Image from the University of Colorado Law School
Native American (Standing Rock Sioux), Cultural Theory, Religion
Vine Deloria, Jr. was a preeminent cultural theorist, theologian, and educator of Native American religion, epistemologies, rights, and culture.
Vine Deloria, Jr., a Hunkpapa Lakota, was born, in Martin, South Dakota, to Vine Deloria, Sr., and Barbara Deloria in 1933. The son and grandson of Episcopalian ministers and the great grandson of a Lakota medicine man, he was educated in reservation schools. He then earned a BA in general science from Iowa State University (1958) and a Master of Theology degree (1963) from the Lutheran School of Theology in Illinois. From 1964 to 1967, Deloria worked for the National Conference of American Indians where he became a leading spokesman for Indians in Washington as the group’s leader. Seeing that Indian tribes did not have legal counsel, and little awareness of their rights, prompted him to earn a JD from the University of Colorado (1970). He sought to start a program that would assist tribes and Indian communities to frame their basic rights, to find ways to advocate and support tribes through organizations, and to educate Native Americans on aspects of the law.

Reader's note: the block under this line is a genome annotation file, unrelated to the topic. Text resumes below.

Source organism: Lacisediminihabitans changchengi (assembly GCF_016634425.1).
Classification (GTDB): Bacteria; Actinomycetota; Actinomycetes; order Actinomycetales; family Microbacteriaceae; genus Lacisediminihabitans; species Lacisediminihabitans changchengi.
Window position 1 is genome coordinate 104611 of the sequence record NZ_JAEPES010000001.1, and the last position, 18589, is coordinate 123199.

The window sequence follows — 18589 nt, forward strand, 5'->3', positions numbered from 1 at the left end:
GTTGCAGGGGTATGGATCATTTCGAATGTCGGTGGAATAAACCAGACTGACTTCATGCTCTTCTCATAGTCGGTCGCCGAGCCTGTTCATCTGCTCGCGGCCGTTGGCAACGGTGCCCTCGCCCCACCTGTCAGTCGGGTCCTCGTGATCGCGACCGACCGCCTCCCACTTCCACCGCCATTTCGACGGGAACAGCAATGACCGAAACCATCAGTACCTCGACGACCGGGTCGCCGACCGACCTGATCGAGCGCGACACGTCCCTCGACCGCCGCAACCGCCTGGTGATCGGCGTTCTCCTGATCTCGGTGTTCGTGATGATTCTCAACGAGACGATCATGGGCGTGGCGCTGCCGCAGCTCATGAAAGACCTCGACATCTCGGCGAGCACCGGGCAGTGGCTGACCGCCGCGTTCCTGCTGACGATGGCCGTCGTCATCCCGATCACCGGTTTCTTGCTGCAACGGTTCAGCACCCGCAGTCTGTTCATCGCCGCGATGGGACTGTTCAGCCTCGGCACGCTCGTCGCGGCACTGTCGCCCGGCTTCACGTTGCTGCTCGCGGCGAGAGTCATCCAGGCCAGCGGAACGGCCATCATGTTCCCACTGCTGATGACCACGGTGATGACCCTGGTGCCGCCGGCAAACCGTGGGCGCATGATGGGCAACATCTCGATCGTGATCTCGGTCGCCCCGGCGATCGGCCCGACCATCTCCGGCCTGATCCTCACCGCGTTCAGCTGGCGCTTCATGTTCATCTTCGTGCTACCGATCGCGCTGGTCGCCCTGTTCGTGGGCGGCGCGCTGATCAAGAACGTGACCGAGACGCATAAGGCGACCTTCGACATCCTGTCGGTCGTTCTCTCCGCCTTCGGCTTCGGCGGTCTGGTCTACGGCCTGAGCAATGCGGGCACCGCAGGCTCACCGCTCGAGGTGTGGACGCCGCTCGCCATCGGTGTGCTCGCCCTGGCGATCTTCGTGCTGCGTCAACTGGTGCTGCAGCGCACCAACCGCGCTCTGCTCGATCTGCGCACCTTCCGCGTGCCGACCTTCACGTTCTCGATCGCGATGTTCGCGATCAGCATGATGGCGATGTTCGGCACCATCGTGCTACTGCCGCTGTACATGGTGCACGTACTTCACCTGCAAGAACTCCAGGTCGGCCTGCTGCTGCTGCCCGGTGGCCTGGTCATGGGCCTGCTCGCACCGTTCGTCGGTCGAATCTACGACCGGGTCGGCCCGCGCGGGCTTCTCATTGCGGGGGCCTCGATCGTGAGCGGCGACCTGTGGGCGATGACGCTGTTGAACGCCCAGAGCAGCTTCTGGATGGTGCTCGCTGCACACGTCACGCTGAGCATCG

Deloria taught and worked at numerous places throughout his career. He was a lecturer at Western Washington State College in ethnic studies (1970-1972) and worked with Northwest Coast tribes in their effort to gain improved fishing rights. He taught at the University of California at Los Angeles (1972-1974), and from 1970 to 1978 he was the chairperson of the Institute for the Development of Indian Law, headquartered in Golden, Colorado. From 1978 to 1991 he was a professor of American Indian studies, political science, and history of law at the University of Arizona and developed the first MA program in American Indian Studies. From 1991 to 2000, he was faculty at the Center for Studies of Ethnicity and Race in America at the University of Colorado Boulder. In addition to teaching, he held leadership positions in advocacy and policy organizations for Indian Affairs.
As both a lawyer and a theologian, Deloria infused his more than 20 books with humor and integrity. Recognized as a revolutionary thinker, he stated he was writing for Indian audiences most of all, hoping to instill belief in a culture that had been shattered by history and by deliberate government policy. Most famous for Custer Died for Your Sins: An Indian Manifesto (1969), he also was well recognized as being the foremost scholar on tribal religion and an outspoken advocate of Native American religious freedom. His book God is Red: A Native View of Religion (1974) contrasts Native religious views with those of Christianity
Among Deloria’s prodigious scholarship of interest to folklorists are:
Singing for the Spirits: A Portrait of the Dakota Sioux (1999)
The World We Used to Live In: Remembering the Powers of the Medicine Men (2006)